Voters in Maine on Tuesday, Nov. 5, approved nearly $150 million in bonds for infrastructure projects, including road work.
The package of bond questions on the fall ballot included Question 3 – a $100 million transportation bond – to benefit highways, bridges and ports.
The favorable vote continues a recent trend in the state. Mainers have approved every transportation bond since the mid-’80s.
The question passed with nearly 70 percent of voters backing the plan to apply $76 million for highway improvements and $27 million for bridges. Ports and rail will get $24 million. Local governments will get another $5 million.
In addition, approval of the transportation bond triggers another $154 million in federal and other funds.
Gov. Paul LePage backed the bond question during the time leading up to the election. The Republican governor said the bonds are needed to improve the state’s transportation network.
“Infrastructure projects create good-paying jobs in the construction industry, and our roads, bridges and ports are important economic drivers that help attract and retain jobs,” LePage said in a recent news release.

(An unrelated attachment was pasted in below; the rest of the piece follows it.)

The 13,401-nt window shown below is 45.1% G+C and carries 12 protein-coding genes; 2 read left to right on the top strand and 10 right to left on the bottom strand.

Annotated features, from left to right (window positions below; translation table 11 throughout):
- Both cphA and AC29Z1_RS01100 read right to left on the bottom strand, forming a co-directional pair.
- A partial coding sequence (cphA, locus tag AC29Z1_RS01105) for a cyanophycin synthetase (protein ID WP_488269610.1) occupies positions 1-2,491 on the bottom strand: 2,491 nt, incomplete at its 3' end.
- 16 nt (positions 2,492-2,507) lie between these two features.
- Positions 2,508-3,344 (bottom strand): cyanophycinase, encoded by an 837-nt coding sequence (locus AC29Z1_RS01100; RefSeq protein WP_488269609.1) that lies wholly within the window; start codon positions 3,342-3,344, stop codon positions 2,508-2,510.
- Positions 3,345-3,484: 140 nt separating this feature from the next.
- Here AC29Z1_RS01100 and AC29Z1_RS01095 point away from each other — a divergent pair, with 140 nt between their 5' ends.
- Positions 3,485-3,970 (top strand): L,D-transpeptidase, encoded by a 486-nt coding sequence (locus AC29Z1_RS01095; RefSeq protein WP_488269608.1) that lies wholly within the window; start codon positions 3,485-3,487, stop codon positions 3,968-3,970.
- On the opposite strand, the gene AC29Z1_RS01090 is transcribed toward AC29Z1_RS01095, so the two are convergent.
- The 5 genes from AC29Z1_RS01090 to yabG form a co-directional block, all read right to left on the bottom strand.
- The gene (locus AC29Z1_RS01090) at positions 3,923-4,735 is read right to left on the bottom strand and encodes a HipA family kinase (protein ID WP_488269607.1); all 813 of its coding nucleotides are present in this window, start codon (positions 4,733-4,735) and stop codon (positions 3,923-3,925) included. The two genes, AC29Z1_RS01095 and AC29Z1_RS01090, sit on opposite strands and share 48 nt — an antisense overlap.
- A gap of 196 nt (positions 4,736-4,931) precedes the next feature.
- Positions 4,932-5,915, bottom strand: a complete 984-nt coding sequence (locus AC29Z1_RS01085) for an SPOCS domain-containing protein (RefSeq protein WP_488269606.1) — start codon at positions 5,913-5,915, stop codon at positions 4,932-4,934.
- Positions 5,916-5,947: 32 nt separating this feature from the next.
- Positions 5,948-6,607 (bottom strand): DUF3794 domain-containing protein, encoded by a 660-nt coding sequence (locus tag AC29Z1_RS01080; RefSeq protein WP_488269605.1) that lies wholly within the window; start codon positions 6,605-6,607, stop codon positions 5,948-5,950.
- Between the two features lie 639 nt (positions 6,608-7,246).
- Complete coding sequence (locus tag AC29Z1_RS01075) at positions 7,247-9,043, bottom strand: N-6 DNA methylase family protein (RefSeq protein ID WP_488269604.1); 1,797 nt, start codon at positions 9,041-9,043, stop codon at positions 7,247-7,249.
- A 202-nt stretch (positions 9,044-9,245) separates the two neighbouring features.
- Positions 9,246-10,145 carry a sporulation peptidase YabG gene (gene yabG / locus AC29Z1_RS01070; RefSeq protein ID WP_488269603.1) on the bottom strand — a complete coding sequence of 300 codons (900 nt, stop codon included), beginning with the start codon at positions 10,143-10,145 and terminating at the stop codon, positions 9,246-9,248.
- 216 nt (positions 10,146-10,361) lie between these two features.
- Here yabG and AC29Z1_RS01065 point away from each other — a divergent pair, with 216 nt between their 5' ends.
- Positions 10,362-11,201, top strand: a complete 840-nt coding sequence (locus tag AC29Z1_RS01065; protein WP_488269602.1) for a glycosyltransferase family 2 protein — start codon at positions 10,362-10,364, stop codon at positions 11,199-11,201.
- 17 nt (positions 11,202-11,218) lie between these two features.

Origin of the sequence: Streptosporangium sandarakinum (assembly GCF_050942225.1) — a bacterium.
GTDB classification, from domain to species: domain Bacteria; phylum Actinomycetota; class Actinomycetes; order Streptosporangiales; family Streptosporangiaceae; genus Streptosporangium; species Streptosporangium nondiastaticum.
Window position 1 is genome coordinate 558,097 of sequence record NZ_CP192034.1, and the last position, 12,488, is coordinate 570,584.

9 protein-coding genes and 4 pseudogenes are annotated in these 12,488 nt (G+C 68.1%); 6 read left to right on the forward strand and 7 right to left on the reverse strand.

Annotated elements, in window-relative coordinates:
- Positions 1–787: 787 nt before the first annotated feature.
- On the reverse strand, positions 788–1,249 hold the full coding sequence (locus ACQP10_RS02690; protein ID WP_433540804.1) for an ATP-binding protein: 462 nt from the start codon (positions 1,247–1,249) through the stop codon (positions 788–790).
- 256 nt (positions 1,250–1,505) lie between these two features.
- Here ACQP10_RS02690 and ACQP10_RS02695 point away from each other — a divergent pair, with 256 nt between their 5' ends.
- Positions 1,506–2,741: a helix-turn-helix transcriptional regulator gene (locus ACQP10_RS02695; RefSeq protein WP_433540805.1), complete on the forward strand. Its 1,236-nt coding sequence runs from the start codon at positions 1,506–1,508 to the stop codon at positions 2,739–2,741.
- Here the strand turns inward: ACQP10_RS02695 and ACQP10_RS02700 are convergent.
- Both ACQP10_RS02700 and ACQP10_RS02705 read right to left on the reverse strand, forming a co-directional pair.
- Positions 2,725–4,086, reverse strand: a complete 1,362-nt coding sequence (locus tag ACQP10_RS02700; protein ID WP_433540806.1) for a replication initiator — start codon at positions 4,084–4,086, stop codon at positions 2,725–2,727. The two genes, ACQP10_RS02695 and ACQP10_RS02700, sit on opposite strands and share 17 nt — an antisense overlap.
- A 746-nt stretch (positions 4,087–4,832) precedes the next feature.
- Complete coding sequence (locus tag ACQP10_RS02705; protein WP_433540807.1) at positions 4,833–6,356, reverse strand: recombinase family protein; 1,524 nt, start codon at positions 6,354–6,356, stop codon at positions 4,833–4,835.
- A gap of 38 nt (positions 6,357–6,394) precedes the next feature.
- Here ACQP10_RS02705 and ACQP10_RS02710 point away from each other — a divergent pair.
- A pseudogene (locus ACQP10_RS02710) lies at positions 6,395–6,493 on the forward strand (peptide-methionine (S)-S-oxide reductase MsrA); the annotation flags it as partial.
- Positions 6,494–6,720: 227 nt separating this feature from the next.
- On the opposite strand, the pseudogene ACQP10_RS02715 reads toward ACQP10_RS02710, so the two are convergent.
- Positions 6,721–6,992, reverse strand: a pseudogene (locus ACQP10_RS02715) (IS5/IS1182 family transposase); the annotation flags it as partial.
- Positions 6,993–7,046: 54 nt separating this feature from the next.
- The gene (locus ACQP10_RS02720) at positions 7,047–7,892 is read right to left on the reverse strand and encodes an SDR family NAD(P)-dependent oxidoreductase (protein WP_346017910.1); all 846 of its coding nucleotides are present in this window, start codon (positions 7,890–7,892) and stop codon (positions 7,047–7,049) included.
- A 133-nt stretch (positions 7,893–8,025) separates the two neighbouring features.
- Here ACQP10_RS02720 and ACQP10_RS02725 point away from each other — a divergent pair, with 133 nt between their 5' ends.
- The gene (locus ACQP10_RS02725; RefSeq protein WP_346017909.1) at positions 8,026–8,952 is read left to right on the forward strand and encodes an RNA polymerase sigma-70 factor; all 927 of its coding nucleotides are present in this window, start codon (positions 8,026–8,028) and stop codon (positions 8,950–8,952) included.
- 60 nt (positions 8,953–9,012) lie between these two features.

Several Republican lawmakers opposed tapping bonds to get work done. They said that infrastructure maintenance should be paid for out of the state’s existing revenue.
“The bottom line is this work has to be done. Our roads cannot be neglected,” stated Rep. Ken Fredette, R-Newport. “However, in the long term, we must break the cycle of borrowing to pay for the most fundamental obligations of state government.”
Officials with the Maine Department of Transportation say even with the bond, the agency’s core highway and bridge programs still face a funding shortfall of about $110 million a year.
For more 2013 election coverage from Land Line, click here.